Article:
Students with psychiatric disabilities exhibit lower rates of 4-year college enrollment, persistence, and graduation in comparison to their non-disabled peers. These disparities may stem from the stressors associated with psychiatric disorders, as well as the lack of effective on-campus support systems for this population. These students’ first-year college transition process can significantly impact their likelihood of attaining a degree. Through this grounded theory mixed-methodology study, the researcher explored the experiences of 22 first-year college students using semi-structured interviews and the Adaptation to Disability Scale–Revised (ADS-R). Through the ADS-R, students reported their experience in four domains of disability acceptance: transformation from comparative values to asset values, containment of disability, enlargement of scope of values, and subordination of physique.
The quantitative survey results showed no significant relationships between adaptation and age, GPA, gender, and diagnosis, apart from the enlargement subscale and GPA (p = 0.039, p < 0.05). Based on the qualitative interview findings, the researcher identified several strategies to ensure a successful college transition. First, students must identify the challenges that they will need to overcome, such as fewer academic accommodations and limited support systems. Second, students must persevere through difficult experiences through self-care, hobbies, a positive attitude, and a goal-oriented focus. Finally, it is crucial for students’ self-perceptions and goals to remain separate from their diagnoses. These findings can inform the development of more effective trainings for college counselors, as well as better resources for students with psychiatric disabilities, which may result in higher degree attainment.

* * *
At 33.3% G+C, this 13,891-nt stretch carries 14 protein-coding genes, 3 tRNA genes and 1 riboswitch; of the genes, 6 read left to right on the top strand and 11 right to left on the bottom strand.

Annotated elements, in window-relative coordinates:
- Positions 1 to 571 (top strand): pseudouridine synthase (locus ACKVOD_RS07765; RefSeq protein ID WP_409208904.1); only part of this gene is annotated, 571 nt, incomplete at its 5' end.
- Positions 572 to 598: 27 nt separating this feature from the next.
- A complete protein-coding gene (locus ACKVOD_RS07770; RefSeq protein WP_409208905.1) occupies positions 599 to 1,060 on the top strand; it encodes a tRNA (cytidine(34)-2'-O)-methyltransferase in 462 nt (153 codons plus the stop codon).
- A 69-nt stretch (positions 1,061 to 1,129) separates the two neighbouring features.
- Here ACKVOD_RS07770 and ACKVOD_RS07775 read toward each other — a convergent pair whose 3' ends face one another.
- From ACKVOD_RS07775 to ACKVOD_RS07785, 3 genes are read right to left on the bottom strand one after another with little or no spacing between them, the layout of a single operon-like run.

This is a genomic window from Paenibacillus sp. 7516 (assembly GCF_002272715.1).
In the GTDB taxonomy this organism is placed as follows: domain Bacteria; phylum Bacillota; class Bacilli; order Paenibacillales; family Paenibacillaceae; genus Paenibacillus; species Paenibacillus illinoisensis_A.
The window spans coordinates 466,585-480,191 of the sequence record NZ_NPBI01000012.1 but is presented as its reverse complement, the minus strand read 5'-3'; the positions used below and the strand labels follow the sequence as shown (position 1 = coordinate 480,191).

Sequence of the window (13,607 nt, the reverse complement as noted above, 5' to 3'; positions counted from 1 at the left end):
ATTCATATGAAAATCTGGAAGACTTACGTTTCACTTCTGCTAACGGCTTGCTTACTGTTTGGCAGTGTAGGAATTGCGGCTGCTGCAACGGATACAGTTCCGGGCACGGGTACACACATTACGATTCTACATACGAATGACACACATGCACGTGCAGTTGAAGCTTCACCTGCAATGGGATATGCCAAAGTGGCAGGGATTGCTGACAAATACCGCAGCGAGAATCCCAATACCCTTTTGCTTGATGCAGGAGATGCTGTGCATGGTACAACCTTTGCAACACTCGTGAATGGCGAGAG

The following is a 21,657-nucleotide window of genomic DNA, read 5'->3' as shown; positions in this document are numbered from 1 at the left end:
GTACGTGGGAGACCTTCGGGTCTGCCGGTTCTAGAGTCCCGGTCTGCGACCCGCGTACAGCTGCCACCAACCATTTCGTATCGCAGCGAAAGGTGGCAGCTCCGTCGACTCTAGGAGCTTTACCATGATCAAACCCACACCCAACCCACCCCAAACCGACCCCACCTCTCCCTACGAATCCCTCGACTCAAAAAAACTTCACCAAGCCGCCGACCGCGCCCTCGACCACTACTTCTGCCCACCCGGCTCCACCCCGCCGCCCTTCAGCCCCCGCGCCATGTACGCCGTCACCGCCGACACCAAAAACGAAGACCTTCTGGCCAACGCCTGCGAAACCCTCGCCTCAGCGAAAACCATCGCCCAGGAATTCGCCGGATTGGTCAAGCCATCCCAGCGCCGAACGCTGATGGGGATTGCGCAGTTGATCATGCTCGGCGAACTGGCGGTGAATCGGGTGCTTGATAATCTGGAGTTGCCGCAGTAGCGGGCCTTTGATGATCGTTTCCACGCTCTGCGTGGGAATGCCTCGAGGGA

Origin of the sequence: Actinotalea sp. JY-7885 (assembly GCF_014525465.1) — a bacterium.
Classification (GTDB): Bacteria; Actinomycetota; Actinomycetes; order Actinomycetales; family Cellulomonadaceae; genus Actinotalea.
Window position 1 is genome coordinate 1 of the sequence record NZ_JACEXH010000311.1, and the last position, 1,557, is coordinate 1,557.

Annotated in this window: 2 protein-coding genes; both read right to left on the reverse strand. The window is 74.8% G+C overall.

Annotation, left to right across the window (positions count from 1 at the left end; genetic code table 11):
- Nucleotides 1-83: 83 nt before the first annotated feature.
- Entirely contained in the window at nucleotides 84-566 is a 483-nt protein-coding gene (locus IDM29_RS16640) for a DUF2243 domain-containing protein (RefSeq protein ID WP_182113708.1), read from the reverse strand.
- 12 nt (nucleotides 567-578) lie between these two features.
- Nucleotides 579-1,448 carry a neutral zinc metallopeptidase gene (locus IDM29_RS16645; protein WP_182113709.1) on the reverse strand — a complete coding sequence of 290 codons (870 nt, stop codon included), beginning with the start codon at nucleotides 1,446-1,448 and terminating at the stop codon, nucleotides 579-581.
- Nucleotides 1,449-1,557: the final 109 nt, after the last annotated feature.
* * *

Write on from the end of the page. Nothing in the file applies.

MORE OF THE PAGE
|Advisor:||Chaney, Michael P.|
|Commitee:||Hawley, Lisa, Taber, Brian, Groomes, Darlene, Fink, Robert|
|School Location:||United States -- Michigan|
|Source:||DAI-A 82/8(E), Dissertation Abstracts International|
|Subjects:||Counseling Psychology, Disability studies, Educational psychology, Mental health|
|Keywords:||Acceptance, Disability, Mental health, Psychiatric, Transition|
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